The following plants and herbs contain bitter substances that are an important part of their overall healing composition.
Bitters are best consumed in the form of tinctures or teas because the active ingredients are more readily absorbed through oral mucosa. Whether your condition is infectious, stress-related, or simply caused by exhaustion, bitter substances can help stimulate healing and vitality.
The cause behind many of our persistent ailments is often the result of weakened or compromised liver function. Bitter substances work to stimulate the liver’s metabolic function to restore your body’s powerful detoxifying organ. More information on what foods are bitter you will find here.
This is a bitter spice that improves our ability to digest fatty foods. Mugwort also serves to ward off bad breath, diarrhea, hemorrhoids, and nasal congestion, along with gall and liver ailments. Used as a tincture, Mugwort works can also improve mood and sleep. Mugwort may also be used as a tea or as a spice. It is naturally antibacterial with soothing and sleep-promoting effects. It may also helps with minor bladder and kidney conditions.
The roots contains bitter substances, which together with the essential oils can reduce stress, nervousness, and anxiety.
Chamomile blossoms contain essential oils composed, in part, of Azulene, a blue hydrocarbon. Azulene is known for its anti-inflammatory properties. Chamomile also contains resins, wax, fatty acids, bitter agents, chlorophyll, and phosphoric acid salts. This unique combination of ingredients has the potential to trigger surprising healing effects, particularly when consumed via tea.
Peppermint contains a number of different bitter agents with anti-inflammatory, germ-killing, bile-drifting, cramp-relieving, and pain-relieving properties. The herb is mainly consumed as mint tea and is also known to assist with digestive issues such as bloating, diarrhea, gall ailments, stomach aches, and nausea. Peppermint is also used for insomnia, headaches, and the common cold.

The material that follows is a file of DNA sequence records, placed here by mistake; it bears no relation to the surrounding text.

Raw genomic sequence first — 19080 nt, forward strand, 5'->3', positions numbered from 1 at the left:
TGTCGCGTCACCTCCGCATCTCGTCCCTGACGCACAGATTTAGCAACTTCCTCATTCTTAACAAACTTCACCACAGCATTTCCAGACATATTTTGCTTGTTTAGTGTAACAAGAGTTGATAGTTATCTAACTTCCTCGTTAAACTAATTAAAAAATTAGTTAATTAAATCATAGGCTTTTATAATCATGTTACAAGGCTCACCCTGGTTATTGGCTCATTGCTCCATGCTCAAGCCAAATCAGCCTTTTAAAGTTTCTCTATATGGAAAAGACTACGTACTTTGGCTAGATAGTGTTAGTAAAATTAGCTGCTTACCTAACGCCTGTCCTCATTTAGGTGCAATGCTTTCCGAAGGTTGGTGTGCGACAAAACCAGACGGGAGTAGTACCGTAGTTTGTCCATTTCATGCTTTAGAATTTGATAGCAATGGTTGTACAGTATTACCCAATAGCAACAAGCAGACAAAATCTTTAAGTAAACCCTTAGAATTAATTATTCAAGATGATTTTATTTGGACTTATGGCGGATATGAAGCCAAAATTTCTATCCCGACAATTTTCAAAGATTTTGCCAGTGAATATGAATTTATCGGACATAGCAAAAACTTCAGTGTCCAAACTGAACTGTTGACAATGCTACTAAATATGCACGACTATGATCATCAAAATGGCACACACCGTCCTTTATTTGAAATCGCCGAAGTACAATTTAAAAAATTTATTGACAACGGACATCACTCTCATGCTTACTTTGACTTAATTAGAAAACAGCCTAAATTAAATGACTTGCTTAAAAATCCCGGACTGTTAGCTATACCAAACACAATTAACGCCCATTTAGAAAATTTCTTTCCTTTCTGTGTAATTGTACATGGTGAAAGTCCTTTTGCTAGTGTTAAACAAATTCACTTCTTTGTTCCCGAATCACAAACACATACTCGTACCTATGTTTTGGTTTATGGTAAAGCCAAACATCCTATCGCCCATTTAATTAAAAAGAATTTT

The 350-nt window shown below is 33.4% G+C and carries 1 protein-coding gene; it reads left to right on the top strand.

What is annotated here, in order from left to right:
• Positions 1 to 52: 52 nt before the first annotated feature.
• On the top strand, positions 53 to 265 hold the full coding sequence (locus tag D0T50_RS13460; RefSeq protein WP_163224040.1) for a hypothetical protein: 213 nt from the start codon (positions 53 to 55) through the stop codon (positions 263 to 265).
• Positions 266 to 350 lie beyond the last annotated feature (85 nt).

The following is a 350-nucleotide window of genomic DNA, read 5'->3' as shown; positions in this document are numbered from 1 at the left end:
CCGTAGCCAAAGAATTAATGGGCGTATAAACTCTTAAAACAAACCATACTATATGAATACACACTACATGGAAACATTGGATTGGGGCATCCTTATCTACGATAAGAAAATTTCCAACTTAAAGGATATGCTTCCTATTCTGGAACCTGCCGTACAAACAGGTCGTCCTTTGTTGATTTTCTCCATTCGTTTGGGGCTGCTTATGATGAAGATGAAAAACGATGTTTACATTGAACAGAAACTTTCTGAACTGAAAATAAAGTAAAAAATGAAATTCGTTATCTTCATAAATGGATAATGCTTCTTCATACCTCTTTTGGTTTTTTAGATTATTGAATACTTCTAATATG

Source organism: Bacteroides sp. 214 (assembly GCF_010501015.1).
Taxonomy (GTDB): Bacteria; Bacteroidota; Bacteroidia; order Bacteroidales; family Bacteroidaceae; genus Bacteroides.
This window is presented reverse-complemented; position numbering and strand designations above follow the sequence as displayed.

The yarrow herb contains bitter substances, essential oils, flavonoids, and essential minerals such as potassium. In addition to relieving a variety of digestion issues, in monastic medicine it is often associated with limiting blood flow and healing wounds.
6. Common Sorrel
Sorrel should always be used fresh. The aroma and flavor almost completely disappear when dried. Sorrel was well known and appreciated in ancient Greece, Egypt, and Rome, where it was consumed for vitamin and mineral deficiencies. It was also used to reduce fever. Pregnant women or people with known kidney ailments should not use sorrel.
The dried and roasted roots are often used along with other roasted beans to serve as an alternative to coffee. Teas derived from the chicory herb (approx. 15 grams per liter of water) help with kidney and gallstone issues. Traditionally, chicory was used to treat mild forms of jaundice, mild fevers, and to promote a mild laxative effect.
An old adage goes “wormwood makes everything good” And, recent scientific research seem to confirm this old belief. Wormwood activates acetylcholine receptors in the brain to help limit the decline of memory function in Alzheimer’s patients. 2500 years ago, the godfather of medicine, Hippocrates (the famous Greek doctor) prescribed wormwood to his patients suffering from memory problems.
9. Neem Tree